Paper No. 3
Presentation Time: 9:15 AM


WOJCIK, Deserae, Department of Geologic and Atmospheric Sciences, Iowa State University, 253 Science I, Ames, IA 50011 and HASIUK, Franciszek, Geological and Atmospheric Sciences, Iowa State Unversity, 253 Science I, Ames, IA 50011,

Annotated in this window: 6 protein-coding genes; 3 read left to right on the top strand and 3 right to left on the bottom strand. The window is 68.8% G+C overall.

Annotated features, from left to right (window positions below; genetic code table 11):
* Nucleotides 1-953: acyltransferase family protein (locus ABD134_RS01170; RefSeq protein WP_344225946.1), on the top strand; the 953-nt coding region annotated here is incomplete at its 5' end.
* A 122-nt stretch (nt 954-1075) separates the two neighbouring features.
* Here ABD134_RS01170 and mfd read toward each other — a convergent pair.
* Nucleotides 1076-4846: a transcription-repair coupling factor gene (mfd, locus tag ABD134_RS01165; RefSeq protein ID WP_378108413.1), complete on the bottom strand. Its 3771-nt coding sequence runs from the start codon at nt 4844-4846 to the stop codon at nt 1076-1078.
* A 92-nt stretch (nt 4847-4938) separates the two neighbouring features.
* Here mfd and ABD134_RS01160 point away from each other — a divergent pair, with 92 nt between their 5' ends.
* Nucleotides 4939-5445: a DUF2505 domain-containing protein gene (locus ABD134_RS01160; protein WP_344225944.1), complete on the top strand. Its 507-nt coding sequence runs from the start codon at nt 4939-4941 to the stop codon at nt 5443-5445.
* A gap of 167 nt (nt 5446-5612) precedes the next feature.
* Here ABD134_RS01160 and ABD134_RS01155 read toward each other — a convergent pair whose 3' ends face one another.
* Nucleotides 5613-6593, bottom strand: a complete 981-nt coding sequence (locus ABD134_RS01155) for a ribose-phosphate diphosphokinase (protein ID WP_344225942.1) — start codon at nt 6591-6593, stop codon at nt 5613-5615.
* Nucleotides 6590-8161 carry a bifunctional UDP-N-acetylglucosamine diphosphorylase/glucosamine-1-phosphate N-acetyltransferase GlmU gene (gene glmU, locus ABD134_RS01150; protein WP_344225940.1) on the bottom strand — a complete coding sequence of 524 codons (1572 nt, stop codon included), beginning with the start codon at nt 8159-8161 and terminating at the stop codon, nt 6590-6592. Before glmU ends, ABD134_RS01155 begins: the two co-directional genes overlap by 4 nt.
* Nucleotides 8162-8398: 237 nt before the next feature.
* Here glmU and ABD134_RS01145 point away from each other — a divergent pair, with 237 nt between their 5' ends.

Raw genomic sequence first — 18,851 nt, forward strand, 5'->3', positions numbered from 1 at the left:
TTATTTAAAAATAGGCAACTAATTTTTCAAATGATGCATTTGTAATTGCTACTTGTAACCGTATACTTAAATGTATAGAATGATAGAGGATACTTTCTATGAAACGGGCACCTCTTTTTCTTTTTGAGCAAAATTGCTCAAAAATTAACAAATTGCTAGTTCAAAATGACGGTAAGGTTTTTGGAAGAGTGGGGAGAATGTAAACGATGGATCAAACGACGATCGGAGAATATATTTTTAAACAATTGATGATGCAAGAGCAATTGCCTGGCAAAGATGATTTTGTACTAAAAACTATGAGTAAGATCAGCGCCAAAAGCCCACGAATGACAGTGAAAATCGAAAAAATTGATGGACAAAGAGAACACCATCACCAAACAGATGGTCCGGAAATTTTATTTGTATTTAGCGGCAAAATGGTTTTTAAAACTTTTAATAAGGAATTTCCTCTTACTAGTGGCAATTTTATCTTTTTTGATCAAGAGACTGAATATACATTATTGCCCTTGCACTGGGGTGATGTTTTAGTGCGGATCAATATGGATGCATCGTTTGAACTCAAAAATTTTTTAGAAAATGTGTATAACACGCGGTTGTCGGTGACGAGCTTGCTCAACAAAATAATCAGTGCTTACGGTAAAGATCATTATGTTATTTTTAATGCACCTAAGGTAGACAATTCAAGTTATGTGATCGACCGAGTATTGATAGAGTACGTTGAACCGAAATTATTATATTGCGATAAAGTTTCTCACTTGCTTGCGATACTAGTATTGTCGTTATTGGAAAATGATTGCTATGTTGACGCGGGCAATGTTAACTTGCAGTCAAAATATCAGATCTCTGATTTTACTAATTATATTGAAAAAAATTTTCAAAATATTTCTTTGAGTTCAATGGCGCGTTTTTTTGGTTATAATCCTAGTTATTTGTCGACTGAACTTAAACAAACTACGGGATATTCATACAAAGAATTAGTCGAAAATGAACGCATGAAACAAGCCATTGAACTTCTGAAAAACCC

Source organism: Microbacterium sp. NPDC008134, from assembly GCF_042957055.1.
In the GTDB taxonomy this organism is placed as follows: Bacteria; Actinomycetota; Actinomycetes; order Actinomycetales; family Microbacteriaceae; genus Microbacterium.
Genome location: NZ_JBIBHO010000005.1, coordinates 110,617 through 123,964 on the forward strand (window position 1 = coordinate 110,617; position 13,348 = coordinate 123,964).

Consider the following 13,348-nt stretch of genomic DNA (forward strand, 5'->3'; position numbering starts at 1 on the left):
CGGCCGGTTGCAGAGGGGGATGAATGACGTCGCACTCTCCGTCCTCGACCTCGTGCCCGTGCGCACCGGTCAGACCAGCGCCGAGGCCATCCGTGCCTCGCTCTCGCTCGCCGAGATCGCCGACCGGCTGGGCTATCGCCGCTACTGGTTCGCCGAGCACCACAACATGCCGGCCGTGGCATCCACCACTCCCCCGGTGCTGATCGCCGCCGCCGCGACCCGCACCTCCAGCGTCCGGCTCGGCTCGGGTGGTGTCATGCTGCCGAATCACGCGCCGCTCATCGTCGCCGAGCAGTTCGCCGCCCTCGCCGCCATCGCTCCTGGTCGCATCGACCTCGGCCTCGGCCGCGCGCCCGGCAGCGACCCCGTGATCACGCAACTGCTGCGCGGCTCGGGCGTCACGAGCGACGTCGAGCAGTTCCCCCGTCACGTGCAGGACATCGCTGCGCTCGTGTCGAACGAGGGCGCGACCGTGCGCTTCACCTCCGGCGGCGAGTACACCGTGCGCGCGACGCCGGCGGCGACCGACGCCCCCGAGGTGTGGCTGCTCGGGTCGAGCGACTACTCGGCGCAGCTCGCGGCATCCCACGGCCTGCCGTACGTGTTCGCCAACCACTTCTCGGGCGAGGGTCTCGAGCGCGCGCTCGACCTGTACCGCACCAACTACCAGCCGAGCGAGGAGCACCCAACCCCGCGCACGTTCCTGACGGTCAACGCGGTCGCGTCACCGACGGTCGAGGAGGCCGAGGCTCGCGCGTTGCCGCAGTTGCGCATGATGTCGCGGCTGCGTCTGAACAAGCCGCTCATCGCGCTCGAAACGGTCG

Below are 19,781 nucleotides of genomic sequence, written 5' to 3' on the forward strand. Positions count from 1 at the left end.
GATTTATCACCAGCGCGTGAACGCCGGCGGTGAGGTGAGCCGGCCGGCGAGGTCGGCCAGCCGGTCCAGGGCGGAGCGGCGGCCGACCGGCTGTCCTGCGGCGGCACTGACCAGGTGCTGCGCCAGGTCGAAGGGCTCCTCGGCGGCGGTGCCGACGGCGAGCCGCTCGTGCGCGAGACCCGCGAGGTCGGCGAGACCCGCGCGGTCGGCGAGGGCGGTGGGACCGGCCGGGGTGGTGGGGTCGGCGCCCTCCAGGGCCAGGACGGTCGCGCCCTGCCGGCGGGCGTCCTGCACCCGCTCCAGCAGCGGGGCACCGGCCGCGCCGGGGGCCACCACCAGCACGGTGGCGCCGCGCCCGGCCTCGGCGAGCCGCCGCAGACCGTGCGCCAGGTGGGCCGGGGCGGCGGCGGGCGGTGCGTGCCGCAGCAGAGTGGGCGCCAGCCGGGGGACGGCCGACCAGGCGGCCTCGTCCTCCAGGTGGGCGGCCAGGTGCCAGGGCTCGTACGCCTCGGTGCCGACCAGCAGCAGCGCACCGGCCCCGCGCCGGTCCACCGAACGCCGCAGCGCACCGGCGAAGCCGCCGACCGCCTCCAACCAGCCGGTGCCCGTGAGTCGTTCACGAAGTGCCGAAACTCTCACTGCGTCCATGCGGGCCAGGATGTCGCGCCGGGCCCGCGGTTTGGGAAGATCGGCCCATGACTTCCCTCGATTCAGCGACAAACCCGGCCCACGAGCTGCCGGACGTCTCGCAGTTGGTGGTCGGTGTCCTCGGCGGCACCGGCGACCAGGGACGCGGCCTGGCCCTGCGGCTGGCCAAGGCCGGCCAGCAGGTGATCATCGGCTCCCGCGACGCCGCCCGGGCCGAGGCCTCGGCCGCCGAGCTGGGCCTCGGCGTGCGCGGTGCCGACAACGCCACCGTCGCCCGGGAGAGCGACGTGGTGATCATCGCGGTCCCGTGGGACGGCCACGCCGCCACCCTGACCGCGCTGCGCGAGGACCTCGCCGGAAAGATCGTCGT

Coupled measurements of foraminiferal δ18O and Mg/Ca are a promising new tool in unlocking history of past glaciations. Foram Mg/Ca has been shown to be an accurate proxy for paleo seawater temperature (T) and can be used with foram δ18O to calculate the oxygen isotopic composition of paleo-seawater (δw). This method has been applied on Quaternary timescales with success, but concerns about the secular variation of seawater Mg/Ca have clouded some interpretations of deeper time data. Currently, however, no experimentally-calibrated model explains how Mg/Ca of benthic forams calcite responds to variation of seawater T and Mg/Ca. Researchers have used several species of forams to study water chemistry and T, key parameters that record and predict environmental changes and paleotemperatures. Benthic foraminifera serve as a better indicator of bulk ocean properties, because they inhabit water masses less affected by cyclic variations in water properties. To this end, we have built a culture system for low-Mg calcite benthic forams. This system uses a series of tanks and refrigeration systems that were designed in consultation with aquaculture experts, engineers, and biologists. Each culture tank will be connected to a central filtration system, and will host a single species. If maintained, the cultures could be viable for years; it is constructed of common material (like PVC and plastic containers), requires minimal water changes due to large water to waste ratio, and all components are inexpensive and easy to replace. This colony will give access to a constant supply/variety of test subjects, which can then be subjected to different environmental conditions in individual cultures. From this, data can be correlated to deep-sea forams and create a single, accurate model for paleothermometry over deep time (e.g. the past hundred million years). With a robust model for the effects of seawater T and Mg/Ca on foram Mg/Ca, it will be possible to reduce uncertainties surrounding deep-time estimates of paleo seawater temperature and the history to Cenozoic continental glaciation: both basic inputs into reconstructing global climate change.